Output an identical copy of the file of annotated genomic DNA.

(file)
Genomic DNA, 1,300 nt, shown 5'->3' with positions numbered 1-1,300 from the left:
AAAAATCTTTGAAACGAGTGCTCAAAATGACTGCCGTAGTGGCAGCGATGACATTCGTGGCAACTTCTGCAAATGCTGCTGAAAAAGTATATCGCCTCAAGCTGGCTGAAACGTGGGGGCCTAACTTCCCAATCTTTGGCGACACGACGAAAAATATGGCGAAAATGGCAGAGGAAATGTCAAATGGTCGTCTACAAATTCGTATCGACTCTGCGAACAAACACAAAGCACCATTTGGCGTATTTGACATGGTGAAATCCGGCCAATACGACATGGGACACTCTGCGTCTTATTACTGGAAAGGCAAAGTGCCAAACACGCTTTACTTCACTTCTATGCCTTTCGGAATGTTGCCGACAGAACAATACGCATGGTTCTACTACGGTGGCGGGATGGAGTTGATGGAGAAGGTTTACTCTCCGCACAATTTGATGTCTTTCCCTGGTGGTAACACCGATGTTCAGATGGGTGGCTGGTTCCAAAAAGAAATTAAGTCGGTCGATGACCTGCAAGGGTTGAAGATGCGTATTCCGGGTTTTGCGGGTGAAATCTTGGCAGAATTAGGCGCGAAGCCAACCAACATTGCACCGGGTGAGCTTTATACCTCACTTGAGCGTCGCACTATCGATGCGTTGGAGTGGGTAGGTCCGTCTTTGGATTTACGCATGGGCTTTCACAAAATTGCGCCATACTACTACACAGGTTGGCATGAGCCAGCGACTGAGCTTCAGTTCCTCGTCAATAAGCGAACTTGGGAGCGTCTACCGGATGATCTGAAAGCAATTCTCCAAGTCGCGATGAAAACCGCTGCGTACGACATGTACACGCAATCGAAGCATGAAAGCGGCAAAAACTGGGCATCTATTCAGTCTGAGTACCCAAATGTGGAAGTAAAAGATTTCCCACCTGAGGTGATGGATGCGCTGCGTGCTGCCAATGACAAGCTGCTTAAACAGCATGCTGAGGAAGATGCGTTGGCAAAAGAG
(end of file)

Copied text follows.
Genomic DNA, 1,300 nt, shown 5'->3' with positions numbered 1-1,300 from the left:
AAAAATCTTTGAAACGAGTGCTCAAAATGACTGCCGTAGTGGCAGCGATGACATTCGTGGCAACTTCTGCAAATGCTGCTGAAAAAGTATATCGCCTCAAGCTGGCTGAAACGTGGGGGCCTAACTTCCCAATCTTTGGCGACACGACGAAAAATATGGCGAAAATGGCAGAGGAAATGTCAAATGGTCGTCTACAAATTCGTATCGACTCTGCGAACAAACACAAAGCACCATTTGGCGTATTTGACATGGTGAAATCCGGCCAATACGACATGGGACACTCTGCGTCTTATTACTGGAAAGGCAAAGTGCCAAACACGCTTTACTTCACTTCTATGCCTTTCGGAATGTTGCCGACAGAACAATACGCATGGTTCTACTACGGTGGCGGGATGGAGTTGATGGAGAAGGTTTACTCTCCGCACAATTTGATGTCTTTCCCTGGTGGTAACACCGATGTTCAGATGGGTGGCTGGTTCCAAAAAGAAATTAAGTCGGTCGATGACCTGCAAGGGTTGAAGATGCGTATTCCGGGTTTTGCGGGTGAAATCTTGGCAGAATTAGGCGCGAAGCCAACCAACATTGCACCGGGTGAGCTTTATACCTCACTTGAGCGTCGCACTATCGATGCGTTGGAGTGGGTAGGTCCGTCTTTGGATTTACGCATGGGCTTTCACAAAATTGCGCCATACTACTACACAGGTTGGCATGAGCCAGCGACTGAGCTTCAGTTCCTCGTCAATAAGCGAACTTGGGAGCGTCTACCGGATGATCTGAAAGCAATTCTCCAAGTCGCGATGAAAACCGCTGCGTACGACATGTACACGCAATCGAAGCATGAAAGCGGCAAAAACTGGGCATCTATTCAGTCTGAGTACCCAAATGTGGAAGTAAAAGATTTCCCACCTGAGGTGATGGATGCGCTGCGTGCTGCCAATGACAAGCTGCTTAAACAGCATGCTGAGGAAGATGCGTTGGCAAAAGAG